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Wednesday, May 7, 2008


Sorry for the dearth postings lately, again... Been struggling with work and some nasty headaches lately, but should be back at it shortly.

Planning some stories on the city's surveillance camera policies that let cops spy on citizens but consistently hides evidence of police misconduct. Remember, after all, that the city of Seattle is the worst government in the state of Washington for responding to FOIA requests and this holds especially true for getting accountability and misconduct information from the police department.

Also planning some comments on Seattle's plans to build a new jail and how it might mean more liability for the city. After all, how can the city negotiate a contract that would prevent jail guards from abusing detainees and violating constitutional rights when they can't even negotiate a contract that allows them to control their own police force? ...of course, that's assuming that the city doesn't foolishly put it's own uncontrollable and violent police force in charge of the jail too.

Stay tuned, and thanks for reading!


Anonymous said...

Pictured: The moment a London tourist dies after screaming 'I can't breathe' to police who restrained him. Guess where the footage is from?

A) bystandard
B) news helicopter
C) surveillance camera

Those cameras are terrible. They only way they'd be less awful is if anyone, anywhere, could access the feed--streaming online video. I'd rather have the world at large watching than just a few guys sitting in private oggling over a skirt.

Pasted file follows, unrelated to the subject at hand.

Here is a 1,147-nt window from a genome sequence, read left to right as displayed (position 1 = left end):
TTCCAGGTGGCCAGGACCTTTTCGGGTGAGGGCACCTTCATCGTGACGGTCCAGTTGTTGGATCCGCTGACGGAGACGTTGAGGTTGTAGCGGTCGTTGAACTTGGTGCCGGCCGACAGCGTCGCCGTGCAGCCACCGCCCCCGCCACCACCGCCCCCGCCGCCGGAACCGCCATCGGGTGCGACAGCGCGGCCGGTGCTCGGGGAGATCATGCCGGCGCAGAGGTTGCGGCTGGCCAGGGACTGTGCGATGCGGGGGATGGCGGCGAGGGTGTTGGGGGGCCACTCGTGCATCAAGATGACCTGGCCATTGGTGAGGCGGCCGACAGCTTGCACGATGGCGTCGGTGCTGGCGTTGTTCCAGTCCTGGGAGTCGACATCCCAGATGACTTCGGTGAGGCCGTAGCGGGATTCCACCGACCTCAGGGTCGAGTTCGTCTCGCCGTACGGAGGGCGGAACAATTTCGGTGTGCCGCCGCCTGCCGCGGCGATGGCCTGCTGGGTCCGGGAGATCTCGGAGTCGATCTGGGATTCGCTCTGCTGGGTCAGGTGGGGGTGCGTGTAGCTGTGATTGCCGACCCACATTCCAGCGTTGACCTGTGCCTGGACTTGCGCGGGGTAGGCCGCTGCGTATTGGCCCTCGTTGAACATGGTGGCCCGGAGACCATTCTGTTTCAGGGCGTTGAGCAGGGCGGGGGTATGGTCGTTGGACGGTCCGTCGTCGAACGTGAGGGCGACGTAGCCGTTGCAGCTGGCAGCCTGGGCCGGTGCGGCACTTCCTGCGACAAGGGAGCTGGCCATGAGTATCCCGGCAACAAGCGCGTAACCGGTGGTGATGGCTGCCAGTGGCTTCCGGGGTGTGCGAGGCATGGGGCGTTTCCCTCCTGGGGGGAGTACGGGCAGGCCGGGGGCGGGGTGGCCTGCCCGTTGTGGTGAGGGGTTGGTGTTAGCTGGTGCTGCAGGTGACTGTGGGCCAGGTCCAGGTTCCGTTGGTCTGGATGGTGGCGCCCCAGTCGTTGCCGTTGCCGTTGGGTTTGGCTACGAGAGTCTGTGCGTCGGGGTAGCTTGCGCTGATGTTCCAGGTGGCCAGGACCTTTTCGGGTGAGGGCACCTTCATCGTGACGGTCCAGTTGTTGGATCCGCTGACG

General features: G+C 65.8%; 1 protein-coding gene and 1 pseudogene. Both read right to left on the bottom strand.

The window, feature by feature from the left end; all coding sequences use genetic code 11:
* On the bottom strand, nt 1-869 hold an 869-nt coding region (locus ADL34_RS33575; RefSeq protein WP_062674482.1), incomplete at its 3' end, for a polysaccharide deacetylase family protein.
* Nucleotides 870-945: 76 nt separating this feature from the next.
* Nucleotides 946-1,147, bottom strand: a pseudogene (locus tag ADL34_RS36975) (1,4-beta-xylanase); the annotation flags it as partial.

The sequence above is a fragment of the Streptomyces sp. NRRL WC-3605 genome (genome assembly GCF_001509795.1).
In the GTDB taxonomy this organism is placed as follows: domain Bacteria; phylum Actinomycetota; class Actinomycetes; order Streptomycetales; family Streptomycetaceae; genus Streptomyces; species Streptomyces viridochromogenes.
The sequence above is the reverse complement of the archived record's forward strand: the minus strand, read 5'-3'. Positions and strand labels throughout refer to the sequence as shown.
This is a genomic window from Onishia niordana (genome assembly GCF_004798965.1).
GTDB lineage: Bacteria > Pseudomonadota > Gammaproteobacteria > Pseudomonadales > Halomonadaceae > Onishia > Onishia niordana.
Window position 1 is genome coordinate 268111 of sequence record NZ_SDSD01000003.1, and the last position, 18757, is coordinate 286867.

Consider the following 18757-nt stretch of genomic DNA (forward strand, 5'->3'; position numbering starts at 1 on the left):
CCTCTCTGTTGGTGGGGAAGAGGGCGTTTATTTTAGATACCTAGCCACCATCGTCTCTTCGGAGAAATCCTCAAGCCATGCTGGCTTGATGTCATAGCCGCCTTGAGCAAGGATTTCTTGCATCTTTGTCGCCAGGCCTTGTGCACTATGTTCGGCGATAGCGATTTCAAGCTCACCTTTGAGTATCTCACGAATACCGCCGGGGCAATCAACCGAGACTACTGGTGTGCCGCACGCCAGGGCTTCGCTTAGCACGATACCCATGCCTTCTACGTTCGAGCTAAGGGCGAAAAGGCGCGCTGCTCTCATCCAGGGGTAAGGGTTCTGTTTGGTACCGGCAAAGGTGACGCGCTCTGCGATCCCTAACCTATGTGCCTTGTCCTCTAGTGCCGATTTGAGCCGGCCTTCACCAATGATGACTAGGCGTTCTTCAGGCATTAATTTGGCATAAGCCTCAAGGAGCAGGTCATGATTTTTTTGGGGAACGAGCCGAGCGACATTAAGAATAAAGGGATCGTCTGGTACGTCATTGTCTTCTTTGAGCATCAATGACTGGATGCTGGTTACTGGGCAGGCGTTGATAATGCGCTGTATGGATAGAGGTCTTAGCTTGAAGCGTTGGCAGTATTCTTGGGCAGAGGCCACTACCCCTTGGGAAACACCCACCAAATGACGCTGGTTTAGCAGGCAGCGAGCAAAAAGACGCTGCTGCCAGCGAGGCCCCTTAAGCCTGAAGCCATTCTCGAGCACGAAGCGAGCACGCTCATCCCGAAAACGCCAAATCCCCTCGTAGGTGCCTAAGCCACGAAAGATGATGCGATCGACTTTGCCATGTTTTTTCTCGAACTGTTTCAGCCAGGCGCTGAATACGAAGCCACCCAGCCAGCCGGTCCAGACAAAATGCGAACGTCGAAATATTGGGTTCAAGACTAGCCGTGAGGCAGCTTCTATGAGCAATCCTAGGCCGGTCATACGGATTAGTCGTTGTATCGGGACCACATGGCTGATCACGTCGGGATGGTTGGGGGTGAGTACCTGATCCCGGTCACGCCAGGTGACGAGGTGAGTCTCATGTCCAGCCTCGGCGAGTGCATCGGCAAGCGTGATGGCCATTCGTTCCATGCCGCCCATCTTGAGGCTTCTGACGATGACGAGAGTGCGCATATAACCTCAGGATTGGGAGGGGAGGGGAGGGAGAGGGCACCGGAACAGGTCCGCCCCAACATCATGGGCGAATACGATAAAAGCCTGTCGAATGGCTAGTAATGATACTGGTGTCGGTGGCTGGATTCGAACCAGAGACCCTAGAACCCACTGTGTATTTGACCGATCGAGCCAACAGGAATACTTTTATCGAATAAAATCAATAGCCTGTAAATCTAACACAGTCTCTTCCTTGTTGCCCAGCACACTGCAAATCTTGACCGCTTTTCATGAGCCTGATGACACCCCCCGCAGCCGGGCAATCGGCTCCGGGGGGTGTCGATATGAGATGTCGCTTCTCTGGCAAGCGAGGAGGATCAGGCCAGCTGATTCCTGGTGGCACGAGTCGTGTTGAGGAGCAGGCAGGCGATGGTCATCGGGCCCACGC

I really wish I could dig up that ariticle about how the ... KC metro transit sherrifs? ... were caught zooming in and focusing the cameras on attractive women.

Packratt said...

Thanks for the comment, and indeed a big point to make is that private surveillance evidence tends to be much more accessible to the public than government surveillance evidence.

The question never asked in the press regarding government surveillance like the kind Seattle employs is always "who watches the watchers?"

This question needs to be asked, particularly in Seattle where a vast majority of footage of alleged police misconduct were only called into question when they came from private surveillance equipment or media recordings... never from dash-cams or other government equipment. Seattle's abysmal record with FOIA request compliance only further shows that the government will cover for police misconduct when their own video cameras catch it... as you say, there is no public oversight here about what the city government does with these cameras.

It would be one thing if Seattle was fair and open about how it's cameras were used and would be upfront and honest when their cameras catch police misconduct as well as alleged civilian criminals. But it's a one-sided affair here, and the unwatched watchers just outright refuse to be trustworthy... and the city does itself no favors by gearing it's policies regarding surveillance to continue covering up for police misconduct.

Thanks again for the comment!

Anonymous said...

Shame about Seattle not being forthcoming with publicly financed CCTV footage.

The UK seems good about it.

But I'd rather not have the money wasted.

Packratt said...

Thanks for the comment.

Yes, it is a shame, but to be expected I suppose... still, it's hypocritical for Seattle's city attorney to sit on the state's open government board it still has the worst record in the state for being open.

Of course, discussions of UK cameras bring up the claims of UK's leading law enforcement officials saying the CCTV system hasn't done much to stop crime at all, and then there are those charges against CCTV Operators who trained cameras on a woman's flat instead of the street.

Getting ahead of myself there, sorry.

In any case, I ultimately agree it's money better spent elsewhere.

Thanks again for the comment.

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